The Chair called for public testimony. First up was Marcel Bessarian. He said he had been told that if you want to know the state of your mind, "open your wallet." He said he has been an investor in DHS because no one can see what he sees is going t happen in the future. He requested the Commission to show flexibility for business. He has served as director of the Palm Springs Chamber of Commerce years ago. He fought to have The River shopping center come to Palm Springs, but a few inflexible people in Palm Springs were the reason the shopping center is located in Rancho Mirage today. He suggested the Commissioner should love their city, not love their chair. Then he mentioned that he is the landlord of the building where Brown Dog is proposing to locate. He said Mr. Milks will do not only what he does for health, but "he does mental health which is the main source. 'Good thoughts, good words, good deeds.' That's going to happen in that building."
Jose Morales spoke next. He attends St. Elizabeth. He said that during the week the church has children between ages 6 and 14 and those children will see "that building" and they will think consuming marijuana is good. He understands the people need it. He asked them to move it out of town or to put it along the freeway by the solar panels [which is Palm Springs]. He thinks the proximity of the dispensary will make the drug and alcohol addiction programs at the church less effective.
Mr. Voss suggested that Mr. Morales and Mr. Milks meet to talk and find common ground.
Mike Picardi came next. He said the CUP should be approved. He said the purchase process at a dispensary is very discreet. People walk out with their medicine in sealed paper bags. He compared the sight of a dispensary with the very common sight of bars and liquor stores that advertise alcohol openly. He said he finds it hard to believe that businesses want to come to Desert Hot Springs, especially after this meeting. He said he was "absolutely blown away by the lack of study, the lack of knowledge, the lack of exposure to what is going on in this city and I'm also amazed by the self-centeredness that some people seem to express." He said it's all about money "and this city is starving." "A school is a school is a school is a school," he said. There is no school at St. Elizabeth's he said.
Next up was Wendy Gill. She said her late husband was a client of Mr. Milks. He died 13 weeks ago due to cancer. She said she works at medical center where part of her job is to find current research to provide doctors with evidence-based medicine. She found out that the CBD component of marijuana, not the THC, is what kills cancer cells. Israel is the leading nation for CBD research, but she was citing an Italian study. When she searched for CBD in California she found Mr. Milks who lowered his price for CBD and brought to their home. The marijuana he grows is 100% organic. He buys the best of the best for growing. He also runs an animal rescue.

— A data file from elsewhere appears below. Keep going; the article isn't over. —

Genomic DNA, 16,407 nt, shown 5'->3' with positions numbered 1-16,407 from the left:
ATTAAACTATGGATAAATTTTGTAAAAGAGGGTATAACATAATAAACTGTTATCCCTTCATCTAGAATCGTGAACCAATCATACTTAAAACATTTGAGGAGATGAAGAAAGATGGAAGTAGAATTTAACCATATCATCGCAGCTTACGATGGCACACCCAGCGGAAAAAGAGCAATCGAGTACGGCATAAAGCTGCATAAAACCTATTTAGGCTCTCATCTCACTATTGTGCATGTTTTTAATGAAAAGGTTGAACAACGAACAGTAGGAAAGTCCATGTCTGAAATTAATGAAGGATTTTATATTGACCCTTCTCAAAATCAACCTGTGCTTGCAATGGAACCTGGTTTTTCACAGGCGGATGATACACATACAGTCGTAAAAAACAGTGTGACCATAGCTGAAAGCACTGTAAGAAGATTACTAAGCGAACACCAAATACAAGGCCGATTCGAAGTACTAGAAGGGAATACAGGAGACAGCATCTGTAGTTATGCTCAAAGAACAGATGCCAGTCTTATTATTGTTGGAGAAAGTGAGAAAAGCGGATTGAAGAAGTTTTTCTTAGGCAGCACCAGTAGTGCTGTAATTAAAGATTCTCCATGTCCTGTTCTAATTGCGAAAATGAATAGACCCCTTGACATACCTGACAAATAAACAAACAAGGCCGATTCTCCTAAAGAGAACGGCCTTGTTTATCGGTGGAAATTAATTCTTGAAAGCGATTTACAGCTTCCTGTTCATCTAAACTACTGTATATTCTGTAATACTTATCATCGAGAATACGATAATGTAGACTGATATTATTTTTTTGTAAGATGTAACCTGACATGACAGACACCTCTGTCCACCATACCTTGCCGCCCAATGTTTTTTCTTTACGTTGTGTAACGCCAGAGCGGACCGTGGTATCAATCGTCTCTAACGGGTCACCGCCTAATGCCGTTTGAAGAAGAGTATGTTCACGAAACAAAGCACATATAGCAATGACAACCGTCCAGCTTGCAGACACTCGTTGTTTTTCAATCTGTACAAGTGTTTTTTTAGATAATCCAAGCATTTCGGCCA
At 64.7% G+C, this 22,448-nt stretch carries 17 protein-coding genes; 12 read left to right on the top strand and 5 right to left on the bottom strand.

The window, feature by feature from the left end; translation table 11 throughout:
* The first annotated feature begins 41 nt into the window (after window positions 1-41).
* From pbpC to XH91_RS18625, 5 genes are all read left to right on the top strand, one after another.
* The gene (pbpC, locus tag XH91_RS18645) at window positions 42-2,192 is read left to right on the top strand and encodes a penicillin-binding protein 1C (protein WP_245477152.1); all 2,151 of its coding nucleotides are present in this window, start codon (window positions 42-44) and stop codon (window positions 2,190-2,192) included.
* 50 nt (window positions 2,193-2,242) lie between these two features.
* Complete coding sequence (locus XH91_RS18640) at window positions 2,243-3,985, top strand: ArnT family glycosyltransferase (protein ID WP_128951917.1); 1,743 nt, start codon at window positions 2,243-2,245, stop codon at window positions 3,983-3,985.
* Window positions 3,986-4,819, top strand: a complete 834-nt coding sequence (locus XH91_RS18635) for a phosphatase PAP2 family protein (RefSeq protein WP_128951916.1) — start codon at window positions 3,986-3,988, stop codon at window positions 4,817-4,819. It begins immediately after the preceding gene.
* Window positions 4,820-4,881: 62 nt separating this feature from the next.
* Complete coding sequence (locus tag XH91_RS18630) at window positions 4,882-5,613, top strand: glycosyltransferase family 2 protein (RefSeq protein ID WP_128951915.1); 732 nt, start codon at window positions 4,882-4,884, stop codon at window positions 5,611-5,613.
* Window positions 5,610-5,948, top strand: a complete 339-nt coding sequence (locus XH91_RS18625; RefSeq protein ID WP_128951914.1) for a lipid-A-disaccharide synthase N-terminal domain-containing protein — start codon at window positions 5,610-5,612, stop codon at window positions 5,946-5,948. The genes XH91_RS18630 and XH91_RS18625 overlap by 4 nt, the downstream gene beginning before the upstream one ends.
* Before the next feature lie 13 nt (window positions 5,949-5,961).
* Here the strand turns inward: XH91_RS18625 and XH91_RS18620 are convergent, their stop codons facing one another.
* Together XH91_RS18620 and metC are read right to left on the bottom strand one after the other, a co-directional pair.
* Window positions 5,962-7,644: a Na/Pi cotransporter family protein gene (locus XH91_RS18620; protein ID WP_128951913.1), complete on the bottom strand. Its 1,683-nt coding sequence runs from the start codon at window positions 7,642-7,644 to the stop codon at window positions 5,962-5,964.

Debbie Dale spoke next. She said she has known Brown Dog for a little over two years. She uses marijuana for relief from seizures. The Brown Dog group is extremely knowledgable, professional and compassionate. She admires their work ethic and solid values.
Terri Sanchez was the last speaker. She came to see what was going on. She belongs to St. Elizabeth's. She said they have 400 kids being educated there every day, plus 200 teenagers. She doesn't want the dispensary to be in front of the church.
Mr. Gray asked her if she was opposed to dispensaries in the city. She said she was not. She said the kids are there Monday through Friday. She said they get mainly religious instruction while they are there. She said it is a religious school.
Mr. Parker asked her if she knew of anyone from the city or the Brown Dog Collective came to the church to find out what they thought about this project. She said no one asked her. She got a fax from the church the day of this meeting. She said the kids are ages 8 to 14. Mr. Gray asked her several leading questions that confirmed his view that this is a school.
Alex Meyerhoff read a letter that had been received a couple with the last name of Churchill. They attend St. Elizabeth's. THey said the dispensary is too close to the church. It is a danger to those who come to AA and NA at the church.
Mr. Parker said he wanted to respond. He direct a comment at Mr. Quintanilla incorrectly attributing to him a statement that city staff could not possibly have overlooked the potential reaction from St. Elizabeth's church. What Mr. Quintanilla said was that he is sure that if St. Elizabeth's was a school, someone on city staff would have recognized that.